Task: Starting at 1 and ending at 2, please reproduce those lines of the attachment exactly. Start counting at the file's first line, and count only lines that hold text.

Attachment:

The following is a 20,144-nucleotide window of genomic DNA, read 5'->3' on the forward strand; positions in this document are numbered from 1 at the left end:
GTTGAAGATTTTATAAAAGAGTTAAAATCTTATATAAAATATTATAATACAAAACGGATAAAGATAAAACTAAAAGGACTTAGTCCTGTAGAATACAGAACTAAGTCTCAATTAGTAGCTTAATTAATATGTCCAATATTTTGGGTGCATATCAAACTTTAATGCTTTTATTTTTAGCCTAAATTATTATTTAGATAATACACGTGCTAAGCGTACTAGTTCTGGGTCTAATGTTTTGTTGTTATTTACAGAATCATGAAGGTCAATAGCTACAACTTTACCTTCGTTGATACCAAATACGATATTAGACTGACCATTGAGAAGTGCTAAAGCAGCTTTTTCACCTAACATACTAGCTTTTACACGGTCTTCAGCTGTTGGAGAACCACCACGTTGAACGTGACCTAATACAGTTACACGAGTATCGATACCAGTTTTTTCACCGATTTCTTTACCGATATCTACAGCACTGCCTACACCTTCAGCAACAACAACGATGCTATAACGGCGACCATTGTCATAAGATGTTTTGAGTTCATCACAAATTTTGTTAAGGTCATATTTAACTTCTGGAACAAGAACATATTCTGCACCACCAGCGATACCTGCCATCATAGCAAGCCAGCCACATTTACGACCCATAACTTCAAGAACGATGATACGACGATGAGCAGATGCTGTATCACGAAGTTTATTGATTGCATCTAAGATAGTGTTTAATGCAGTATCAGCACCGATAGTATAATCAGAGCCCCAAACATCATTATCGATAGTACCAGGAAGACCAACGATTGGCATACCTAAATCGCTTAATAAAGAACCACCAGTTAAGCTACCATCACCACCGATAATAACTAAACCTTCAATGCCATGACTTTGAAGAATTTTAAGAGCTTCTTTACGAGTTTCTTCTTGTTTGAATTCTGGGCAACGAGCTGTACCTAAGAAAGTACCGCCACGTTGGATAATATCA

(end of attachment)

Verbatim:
The following is a 20,144-nucleotide window of genomic DNA, read 5'->3' on the forward strand; positions in this document are numbered from 1 at the left end:
GTTGAAGATTTTATAAAAGAGTTAAAATCTTATATAAAATATTATAATACAAAACGGATAAAGATAAAACTAAAAGGACTTAGTCCTGTAGAATACAGAACTAAGTCTCAATTAGTAGCTTAATTAATATGTCCAATATTTTGGGTGCATATCAAACTTTAATGCTTTTATTTTTAGCCTAAATTATTATTTAGATAATACACGTGCTAAGCGTACTAGTTCTGGGTCTAATGTTTTGTTGTTATTTACAGAATCATGAAGGTCAATAGCTACAACTTTACCTTCGTTGATACCAAATACGATATTAGACTGACCATTGAGAAGTGCTAAAGCAGCTTTTTCACCTAACATACTAGCTTTTACACGGTCTTCAGCTGTTGGAGAACCACCACGTTGAACGTGACCTAATACAGTTACACGAGTATCGATACCAGTTTTTTCACCGATTTCTTTACCGATATCTACAGCACTGCCTACACCTTCAGCAACAACAACGATGCTATAACGGCGACCATTGTCATAAGATGTTTTGAGTTCATCACAAATTTTGTTAAGGTCATATTTAACTTCTGGAACAAGAACATATTCTGCACCACCAGCGATACCTGCCATCATAGCAAGCCAGCCACATTTACGACCCATAACTTCAAGAACGATGATACGACGATGAGCAGATGCTGTATCACGAAGTTTATTGATTGCATCTAAGATAGTGTTTAATGCAGTATCAGCACCGATAGTATAATCAGAGCCCCAAACATCATTATCGATAGTACCAGGAAGACCAACGATTGGCATACCTAAATCGCTTAATAAAGAACCACCAGTTAAGCTACCATCACCACCGATAATAACTAAACCTTCAATGCCATGACTTTGAAGAATTTTAAGAGCTTCTTTACGAGTTTCTTCTTGTTTGAATTCTGGGCAACGAGCTGTACCTAAGAAAGTACCGCCACGTTGGATAATATCA